Galway United head into the final game tomorrow evening before the League Of Ireland's seasonal break charged with the task of taking a dividend from the side immediately above then on the premier league table when the team travels to Drogheda.
Sean Connor's side will be attempting to find some consolation following their collapse at home to league leaders Sligo Rovers.
Last Friday's 8 - 0 loss to Sligo Rovers in Terryland Park was the most depressing evening for Galway soccer since League of Ireland football became a reality in 1977. The emphatic nature of the defeat and the gap between the two sides made this a most bitter evening for Galway followers. Notwithstanding that Sligo Rovers are now an exceptional footballing side that boasts real claims for the league title - and that there was some comfort in seeing a decent attendance again in Terryland - home fans struggled to find any consolation.
The recurring run of previous defeats seeped into United's game last Friday and the gulf in experience, conditioning, and class was relentlessly exposed by the crack visiting side.
To the credit of the home support, they did not dessert the team and head for an early exit. The presence of so many ex-Galway stars in the Rovers ranks made the evening even more turbulent for United loyalists.
At this time of crisis it isdifficult to visualise where United can begin a fight-back to gain some credibility as a premier division outfit. Perhaps the visit to Drogheda tomorrow evening represents some kind of opportunity for fashioning a display that will take some of the toxins away from the Sligo debacle.
While United's defensive frailties are obvious, much of the difficulty comes from midfield where there has been limited possession garnered and a most nervous attempt at bringing real zest into the team's attacking play.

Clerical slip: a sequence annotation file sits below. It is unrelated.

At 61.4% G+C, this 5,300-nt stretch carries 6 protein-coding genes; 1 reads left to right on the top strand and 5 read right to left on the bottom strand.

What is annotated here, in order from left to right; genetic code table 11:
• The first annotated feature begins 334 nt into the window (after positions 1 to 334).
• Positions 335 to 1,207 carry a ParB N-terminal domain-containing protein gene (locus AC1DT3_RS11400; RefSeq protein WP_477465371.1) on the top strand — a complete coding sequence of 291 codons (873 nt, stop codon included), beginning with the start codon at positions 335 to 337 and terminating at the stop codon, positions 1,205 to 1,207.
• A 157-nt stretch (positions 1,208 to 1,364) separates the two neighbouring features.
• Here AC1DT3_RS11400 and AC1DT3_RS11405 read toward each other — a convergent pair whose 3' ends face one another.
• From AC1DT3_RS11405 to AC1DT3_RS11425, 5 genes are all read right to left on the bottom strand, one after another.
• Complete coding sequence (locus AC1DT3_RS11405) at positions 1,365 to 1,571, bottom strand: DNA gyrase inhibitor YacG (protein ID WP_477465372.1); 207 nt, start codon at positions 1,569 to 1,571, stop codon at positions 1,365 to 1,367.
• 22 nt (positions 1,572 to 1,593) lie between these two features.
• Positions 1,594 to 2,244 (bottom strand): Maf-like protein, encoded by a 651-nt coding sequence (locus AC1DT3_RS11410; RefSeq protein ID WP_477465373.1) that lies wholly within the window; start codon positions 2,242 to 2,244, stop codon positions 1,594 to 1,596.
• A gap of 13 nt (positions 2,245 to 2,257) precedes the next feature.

Expecting youngsters to compete every week on level par with seasoned professionals is a great deal to ask United's current squad, but sadly that is now their lot.
Drogheda won no points, but a huge amount of respect for their sterling efforts against Shamrock Rovers last Friday and they will see tomorrow's contest as a great chance to put further daylight between themselves and a struggling Galway outfit. Currently Drogheda enjoy a six-point advantage over United.
Mick Cooke has assembled a reasonable squad in his short time as Drogheda boss. Keeper Stephen Trimble, defenders Alan McNally and Philip Hand, midfielders Mark O' Brien and Lee Lynch, and front-runners Tiarnan Mulvenna and Dinnny Corcoran have been to the fore for the Louth side this seaon. Drogheda have only won once at home this season, but their display against the Hoops drew considerable plaudits.
Much depends this week on how Sean Connor has been able to recharge his young squad. Handed the skipper's armband, Alan Murphy's experience and motivational powers will be well tested. It is important that a much more competitive demeanour be injected into United's game. Knowing what is needed is not the same as being able to address the issue. Any dividend from tomorrow's game would be greatly appreciated.
Off the park, United's management committee and activists continue to battle with the club's financial demands. To that end the club is holding a Poker Classic in the Eglinton Casino, Eglinton Street, Galway, on Saturday, August 13. Entry fee is €50, with a guaranteed prize fund of €5,000. The Historical Walking Tours of Galway continue on Saturday, July 23, from The Spanish Arch (2.30pm ).